By Frederick W. Schmidt
For a variety of reasons over recent years, I have found myself reflecting on the increasingly fractious nature of public dialogue, even among people of broadly similar commitments and particularly among Christians. It is painful, to say the least, to watch people attack one another who believe that we are made in the image of God and who are also committed to combatting any behavior that denigrates the value of other human beings.
That kind of bitter division has become increasingly common of late, and the accusations that accompany that division appear regularly in articles and social media posts. One measure of just how desperate things have become is that most of the ensuing bitterness goes well beyond a difference of opinions. Motives and character figure into what could be more accurately described as character assassination, not debate.
There are undoubtedly a number of factors at work that have helped to create this climate. The very existence of social media has made it easier and more attractive to fuel differences and to rely on ad hominem arguments. Politics have become the dominant language of difference, and contrary to its best purposes, political language has become a vehicle for leveraging power, not for building consensus. To make matters worse, we no longer debate individual issues, we join affinity groups, and joining affinity groups makes it far harder to concede that someone who belongs to another group could think anything worth believing.
But I have also become convinced that postmodern ways thinking about how we know what we know (i.e., epistemology) have also made it impossible to talk about the challenges we face. Postmodern epistemology rejects the possibility of objective truth, arguing that knowledge is ultimately and irreducibly subjective. In so doing, it is able to claim that all one need to do in order to argue that a particular reality is in play is to report that you have experienced the world around you in that fashion.
One might simply treat this bit of epistemology as a purely personal choice that (at worst) could cripple a person’s ability to engage the world around him or cut him off from a conversation with others. After all, taken on its own terms, this way of seeing the world exalts a personal and privatized experience of truth. One imagines a world, then, in which individual knowers take their seat in a room where each person has a different experience of what happens in the room and advocates for a different truth about their individual experiences. But, logically speaking, no one can pronounce on what actually transpired there. Indeed, one could rightly argue that there were as many experiences and truths as there were people in the room.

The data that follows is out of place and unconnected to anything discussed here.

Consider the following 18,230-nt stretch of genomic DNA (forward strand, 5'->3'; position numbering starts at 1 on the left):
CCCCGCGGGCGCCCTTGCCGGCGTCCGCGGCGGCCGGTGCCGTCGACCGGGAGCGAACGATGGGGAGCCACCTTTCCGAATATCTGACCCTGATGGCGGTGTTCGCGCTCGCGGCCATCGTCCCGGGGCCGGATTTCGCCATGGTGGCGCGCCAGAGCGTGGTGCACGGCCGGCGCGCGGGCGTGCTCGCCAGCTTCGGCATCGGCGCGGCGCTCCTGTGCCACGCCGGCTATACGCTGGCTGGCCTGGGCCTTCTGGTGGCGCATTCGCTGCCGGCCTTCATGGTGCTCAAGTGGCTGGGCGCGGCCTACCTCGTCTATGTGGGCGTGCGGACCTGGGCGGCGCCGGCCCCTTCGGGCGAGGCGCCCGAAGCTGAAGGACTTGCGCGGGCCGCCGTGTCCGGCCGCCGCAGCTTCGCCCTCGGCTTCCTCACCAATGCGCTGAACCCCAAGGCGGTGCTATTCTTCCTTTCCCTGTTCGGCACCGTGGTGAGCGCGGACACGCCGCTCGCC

The difficulty, of course, is that postmodern thinkers, as wide spread as they might be, also include educators and activists, who are keen to advance their point of view and order society accordingly. Because they are, they often make a series of deeply, self-contradictory moves. They argue that, notwithstanding the subjective nature of their knowledge, there is an objective truth about the reality around them. They assume that this objective reality applies to the behavior and motives of others. They operate on the assumption that even though truth is subjective in nature, their report about their experience can be understood by others. They believe that others are obliged to agree with them, and the subjective-objective truth that they have discovered is incontrovertible. On the basis of that truth, they also argue that society should be ordered accordingly.
To return to the “room analogy” used above, it turns out that it is not safe to assume that we are in a room shaped in a consistent fashion by the postmodern understandings that brought us there. The subjective report of some people in the room is enough to legitimate the claim that injustice was done in the room, but those experiences are not just a few among many experiences. They are, in fact, windows into an objective truth about what happened in the room, particularly as it applies to the behavior and even the unseen motives of still others in the room. And, it turns out, those “other people” are precluded from speaking about what happened in the room, because — intended or not — the reality is they perpetrated the injustice.
This shift in logic from the subjective to the objective is not hard to explain. Without an appeal to an objectively real injustice, one could hardly expect to be convincing. It would be enough to simply respond, “That is your reality, not mine.” Martin Luther King, Jr. and his contemporaries clearly understood this and believed that they lived in a world marked by those realities. Accordingly, he appealed to both objective principles and shared dreams to great advantage in order to make his case in King’s Letter from a Birmingham Jail. But postmodern epistemology cynically pivots away from the logic of his world and his approach and is hamstrung as a result.